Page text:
Finance Minister Arun Jaitley on Friday increased service tax to 14 per cent from 12.36 per cent in his first full-year Budget, which means several bills will soar.
While most people are still coming to terms with the fact that eating out, air travel etc. is set to get more expensive, there may be still some more bad news.
The effective rate of service tax could very well be 16 per cent.
"The government left most of the indirect tax (customs, excise tax) rates largely unchanged as it is already working on implementing GST from April 1, 2016. However, it increased the service tax rate to 14 per cent (likely to increase to 16 per cent due to the 2 per cent Swachh Bharat cess) from 12.36 per cent which will be negative for hospitality, telecom and other services," Kotak Institutional Equity said in a post-Budget report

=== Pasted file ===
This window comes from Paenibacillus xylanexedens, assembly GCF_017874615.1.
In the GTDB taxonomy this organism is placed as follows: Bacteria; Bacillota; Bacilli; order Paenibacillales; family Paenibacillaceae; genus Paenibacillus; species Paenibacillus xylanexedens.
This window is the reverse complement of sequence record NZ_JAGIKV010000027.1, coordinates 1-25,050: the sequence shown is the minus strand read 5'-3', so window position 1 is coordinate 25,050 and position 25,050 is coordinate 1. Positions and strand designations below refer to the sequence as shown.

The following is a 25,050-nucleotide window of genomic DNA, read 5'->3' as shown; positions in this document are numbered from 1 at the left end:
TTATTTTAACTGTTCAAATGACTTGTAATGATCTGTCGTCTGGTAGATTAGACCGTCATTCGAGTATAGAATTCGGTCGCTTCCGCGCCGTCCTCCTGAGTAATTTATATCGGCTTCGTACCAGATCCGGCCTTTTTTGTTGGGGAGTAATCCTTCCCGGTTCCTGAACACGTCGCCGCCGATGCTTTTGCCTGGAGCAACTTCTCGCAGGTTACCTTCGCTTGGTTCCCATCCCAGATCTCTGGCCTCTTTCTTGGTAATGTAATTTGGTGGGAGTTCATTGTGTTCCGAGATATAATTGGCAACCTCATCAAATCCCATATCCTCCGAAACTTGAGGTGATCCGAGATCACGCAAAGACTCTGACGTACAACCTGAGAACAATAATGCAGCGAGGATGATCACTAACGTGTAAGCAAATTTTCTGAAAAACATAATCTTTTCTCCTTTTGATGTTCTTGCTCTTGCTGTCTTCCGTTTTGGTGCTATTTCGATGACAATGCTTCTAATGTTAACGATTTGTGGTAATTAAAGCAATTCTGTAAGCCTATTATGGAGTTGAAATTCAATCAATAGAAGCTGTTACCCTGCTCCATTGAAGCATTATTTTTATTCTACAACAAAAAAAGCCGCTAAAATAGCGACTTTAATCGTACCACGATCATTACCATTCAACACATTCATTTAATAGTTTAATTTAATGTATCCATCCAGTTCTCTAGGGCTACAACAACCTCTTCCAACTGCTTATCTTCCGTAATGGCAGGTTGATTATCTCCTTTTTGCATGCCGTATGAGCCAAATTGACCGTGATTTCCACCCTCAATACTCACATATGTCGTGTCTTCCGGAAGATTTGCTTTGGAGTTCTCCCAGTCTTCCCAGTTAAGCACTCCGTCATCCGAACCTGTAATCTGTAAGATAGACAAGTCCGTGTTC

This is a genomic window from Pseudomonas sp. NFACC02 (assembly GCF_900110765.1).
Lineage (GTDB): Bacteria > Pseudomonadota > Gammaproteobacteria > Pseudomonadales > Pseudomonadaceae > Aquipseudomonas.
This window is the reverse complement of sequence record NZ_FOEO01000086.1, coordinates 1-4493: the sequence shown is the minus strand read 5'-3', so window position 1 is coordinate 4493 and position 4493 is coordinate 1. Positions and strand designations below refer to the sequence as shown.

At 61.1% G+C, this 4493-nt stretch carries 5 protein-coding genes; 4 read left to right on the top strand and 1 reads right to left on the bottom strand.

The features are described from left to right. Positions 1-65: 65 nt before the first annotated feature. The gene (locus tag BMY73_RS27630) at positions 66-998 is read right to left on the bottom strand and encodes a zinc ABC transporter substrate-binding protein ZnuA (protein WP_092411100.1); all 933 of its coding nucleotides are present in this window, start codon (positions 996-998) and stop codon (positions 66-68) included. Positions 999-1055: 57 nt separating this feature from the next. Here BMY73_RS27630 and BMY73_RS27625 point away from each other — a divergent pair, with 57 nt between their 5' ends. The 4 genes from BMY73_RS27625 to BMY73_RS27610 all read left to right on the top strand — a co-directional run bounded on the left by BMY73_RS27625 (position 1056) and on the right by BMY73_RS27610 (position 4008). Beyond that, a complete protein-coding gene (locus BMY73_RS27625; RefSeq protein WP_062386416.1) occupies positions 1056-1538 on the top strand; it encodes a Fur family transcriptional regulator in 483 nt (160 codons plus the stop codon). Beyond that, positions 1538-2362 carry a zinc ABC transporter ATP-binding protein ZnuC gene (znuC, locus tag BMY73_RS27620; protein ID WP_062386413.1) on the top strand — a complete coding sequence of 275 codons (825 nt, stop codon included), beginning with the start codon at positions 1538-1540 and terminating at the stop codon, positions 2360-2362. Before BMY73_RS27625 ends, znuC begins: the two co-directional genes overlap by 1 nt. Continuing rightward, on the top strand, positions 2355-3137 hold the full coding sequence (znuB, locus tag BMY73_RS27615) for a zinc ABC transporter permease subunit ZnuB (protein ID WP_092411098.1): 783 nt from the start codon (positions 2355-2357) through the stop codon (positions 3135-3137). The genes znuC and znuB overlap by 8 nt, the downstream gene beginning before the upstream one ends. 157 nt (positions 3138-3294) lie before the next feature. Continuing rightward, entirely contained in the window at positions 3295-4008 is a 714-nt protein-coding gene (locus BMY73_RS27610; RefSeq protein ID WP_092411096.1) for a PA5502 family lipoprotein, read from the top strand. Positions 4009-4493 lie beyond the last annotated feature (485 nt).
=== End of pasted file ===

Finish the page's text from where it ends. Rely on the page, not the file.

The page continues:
Mr Jaitley proposed an enabling provision to levy 'Swachh Bharat' cess at a rate of 2 per cent or less on all or certain services in the Budget. Swachh Bharat is among the major initiatives of the Narendra Modi government, which has embarked on a major cleanliness drive across the country.
"This cess will be effective from a date to be notified. Resources generated from this cess will be utilised for financing and promoting initiatives towards Swachh Bharat," Mr Jaitley said.
Tax experts say there is a fair bit of ambiguity around the Swachh Bharat cess and expect the notification to come in a week, which would makes things clearer.
Movie outings, hotel stays, gym memberships, club memberships, salons, spas, radio cab rides are all set to cost more from the next financial year starting April 1, 2015.
The hike in service tax will also impact transactions like buying a house - service tax is a component in property transactions.